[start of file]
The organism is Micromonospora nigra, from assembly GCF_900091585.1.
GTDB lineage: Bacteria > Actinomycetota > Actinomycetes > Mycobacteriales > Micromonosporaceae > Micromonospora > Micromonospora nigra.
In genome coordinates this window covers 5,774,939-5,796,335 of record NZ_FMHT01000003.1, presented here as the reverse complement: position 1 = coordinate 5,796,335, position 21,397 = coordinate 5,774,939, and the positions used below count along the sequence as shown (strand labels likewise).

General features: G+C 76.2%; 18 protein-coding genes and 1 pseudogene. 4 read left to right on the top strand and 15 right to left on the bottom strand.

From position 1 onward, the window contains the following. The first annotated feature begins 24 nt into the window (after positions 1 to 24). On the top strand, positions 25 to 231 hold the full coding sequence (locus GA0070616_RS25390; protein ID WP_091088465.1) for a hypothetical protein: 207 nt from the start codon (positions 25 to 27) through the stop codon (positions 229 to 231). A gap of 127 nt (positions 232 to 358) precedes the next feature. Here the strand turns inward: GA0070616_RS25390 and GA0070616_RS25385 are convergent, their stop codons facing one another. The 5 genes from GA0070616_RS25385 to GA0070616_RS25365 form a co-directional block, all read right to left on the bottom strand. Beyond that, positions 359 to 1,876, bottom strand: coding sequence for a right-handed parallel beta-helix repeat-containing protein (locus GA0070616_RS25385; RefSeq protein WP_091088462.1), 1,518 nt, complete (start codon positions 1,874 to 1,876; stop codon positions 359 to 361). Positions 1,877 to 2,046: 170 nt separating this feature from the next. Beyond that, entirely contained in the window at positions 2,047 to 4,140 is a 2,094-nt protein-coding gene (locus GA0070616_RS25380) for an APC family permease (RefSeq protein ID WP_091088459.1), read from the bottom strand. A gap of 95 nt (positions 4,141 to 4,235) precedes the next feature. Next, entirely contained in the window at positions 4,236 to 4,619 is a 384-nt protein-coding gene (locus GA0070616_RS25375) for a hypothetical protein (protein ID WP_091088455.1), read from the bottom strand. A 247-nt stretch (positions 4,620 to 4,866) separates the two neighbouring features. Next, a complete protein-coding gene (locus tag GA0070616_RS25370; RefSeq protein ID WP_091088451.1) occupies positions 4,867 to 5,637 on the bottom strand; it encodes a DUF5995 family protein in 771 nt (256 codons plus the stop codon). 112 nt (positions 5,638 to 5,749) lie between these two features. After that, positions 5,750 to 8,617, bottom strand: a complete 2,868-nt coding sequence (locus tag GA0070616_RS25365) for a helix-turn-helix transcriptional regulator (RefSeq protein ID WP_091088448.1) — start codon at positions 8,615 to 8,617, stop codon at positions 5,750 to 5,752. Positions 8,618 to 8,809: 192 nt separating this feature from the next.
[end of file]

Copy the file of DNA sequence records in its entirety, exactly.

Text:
The organism is Micromonospora nigra, from assembly GCF_900091585.1.
GTDB lineage: Bacteria > Actinomycetota > Actinomycetes > Mycobacteriales > Micromonosporaceae > Micromonospora > Micromonospora nigra.
In genome coordinates this window covers 5,774,939-5,796,335 of record NZ_FMHT01000003.1, presented here as the reverse complement: position 1 = coordinate 5,796,335, position 21,397 = coordinate 5,774,939, and the positions used below count along the sequence as shown (strand labels likewise).

General features: G+C 76.2%; 18 protein-coding genes and 1 pseudogene. 4 read left to right on the top strand and 15 right to left on the bottom strand.

From position 1 onward, the window contains the following. The first annotated feature begins 24 nt into the window (after positions 1 to 24). On the top strand, positions 25 to 231 hold the full coding sequence (locus GA0070616_RS25390; protein ID WP_091088465.1) for a hypothetical protein: 207 nt from the start codon (positions 25 to 27) through the stop codon (positions 229 to 231). A gap of 127 nt (positions 232 to 358) precedes the next feature. Here the strand turns inward: GA0070616_RS25390 and GA0070616_RS25385 are convergent, their stop codons facing one another. The 5 genes from GA0070616_RS25385 to GA0070616_RS25365 form a co-directional block, all read right to left on the bottom strand. Beyond that, positions 359 to 1,876, bottom strand: coding sequence for a right-handed parallel beta-helix repeat-containing protein (locus GA0070616_RS25385; RefSeq protein WP_091088462.1), 1,518 nt, complete (start codon positions 1,874 to 1,876; stop codon positions 359 to 361). Positions 1,877 to 2,046: 170 nt separating this feature from the next. Beyond that, entirely contained in the window at positions 2,047 to 4,140 is a 2,094-nt protein-coding gene (locus GA0070616_RS25380) for an APC family permease (RefSeq protein ID WP_091088459.1), read from the bottom strand. A gap of 95 nt (positions 4,141 to 4,235) precedes the next feature. Next, entirely contained in the window at positions 4,236 to 4,619 is a 384-nt protein-coding gene (locus GA0070616_RS25375) for a hypothetical protein (protein ID WP_091088455.1), read from the bottom strand. A 247-nt stretch (positions 4,620 to 4,866) separates the two neighbouring features. Next, a complete protein-coding gene (locus tag GA0070616_RS25370; RefSeq protein ID WP_091088451.1) occupies positions 4,867 to 5,637 on the bottom strand; it encodes a DUF5995 family protein in 771 nt (256 codons plus the stop codon). 112 nt (positions 5,638 to 5,749) lie between these two features. After that, positions 5,750 to 8,617, bottom strand: a complete 2,868-nt coding sequence (locus tag GA0070616_RS25365) for a helix-turn-helix transcriptional regulator (RefSeq protein ID WP_091088448.1) — start codon at positions 8,615 to 8,617, stop codon at positions 5,750 to 5,752. Positions 8,618 to 8,809: 192 nt separating this feature from the next.